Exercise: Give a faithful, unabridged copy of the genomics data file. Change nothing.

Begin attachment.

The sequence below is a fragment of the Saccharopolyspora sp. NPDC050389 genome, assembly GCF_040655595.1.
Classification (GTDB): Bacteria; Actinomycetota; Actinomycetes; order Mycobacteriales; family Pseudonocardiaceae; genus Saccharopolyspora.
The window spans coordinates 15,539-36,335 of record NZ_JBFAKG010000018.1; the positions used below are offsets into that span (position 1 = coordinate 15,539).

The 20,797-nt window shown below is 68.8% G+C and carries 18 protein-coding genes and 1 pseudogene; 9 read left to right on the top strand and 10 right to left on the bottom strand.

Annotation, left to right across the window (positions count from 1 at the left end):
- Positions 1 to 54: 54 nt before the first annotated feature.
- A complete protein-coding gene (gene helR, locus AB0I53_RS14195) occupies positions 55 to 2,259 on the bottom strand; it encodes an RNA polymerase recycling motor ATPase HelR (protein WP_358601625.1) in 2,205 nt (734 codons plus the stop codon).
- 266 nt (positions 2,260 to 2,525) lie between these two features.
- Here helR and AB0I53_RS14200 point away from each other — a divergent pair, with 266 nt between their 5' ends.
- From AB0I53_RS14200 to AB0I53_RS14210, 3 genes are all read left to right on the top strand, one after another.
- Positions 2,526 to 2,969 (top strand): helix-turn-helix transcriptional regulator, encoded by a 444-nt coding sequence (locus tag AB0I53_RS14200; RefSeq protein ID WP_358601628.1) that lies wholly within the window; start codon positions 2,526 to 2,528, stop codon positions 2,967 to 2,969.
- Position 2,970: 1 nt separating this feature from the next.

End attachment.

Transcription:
The sequence below is a fragment of the Saccharopolyspora sp. NPDC050389 genome, assembly GCF_040655595.1.
Classification (GTDB): Bacteria; Actinomycetota; Actinomycetes; order Mycobacteriales; family Pseudonocardiaceae; genus Saccharopolyspora.
The window spans coordinates 15,539-36,335 of record NZ_JBFAKG010000018.1; the positions used below are offsets into that span (position 1 = coordinate 15,539).

The 20,797-nt window shown below is 68.8% G+C and carries 18 protein-coding genes and 1 pseudogene; 9 read left to right on the top strand and 10 right to left on the bottom strand.

Annotation, left to right across the window (positions count from 1 at the left end):
- Positions 1 to 54: 54 nt before the first annotated feature.
- A complete protein-coding gene (gene helR, locus AB0I53_RS14195) occupies positions 55 to 2,259 on the bottom strand; it encodes an RNA polymerase recycling motor ATPase HelR (protein WP_358601625.1) in 2,205 nt (734 codons plus the stop codon).
- 266 nt (positions 2,260 to 2,525) lie between these two features.
- Here helR and AB0I53_RS14200 point away from each other — a divergent pair, with 266 nt between their 5' ends.
- From AB0I53_RS14200 to AB0I53_RS14210, 3 genes are all read left to right on the top strand, one after another.
- Positions 2,526 to 2,969 (top strand): helix-turn-helix transcriptional regulator, encoded by a 444-nt coding sequence (locus tag AB0I53_RS14200; RefSeq protein ID WP_358601628.1) that lies wholly within the window; start codon positions 2,526 to 2,528, stop codon positions 2,967 to 2,969.
- Position 2,970: 1 nt separating this feature from the next.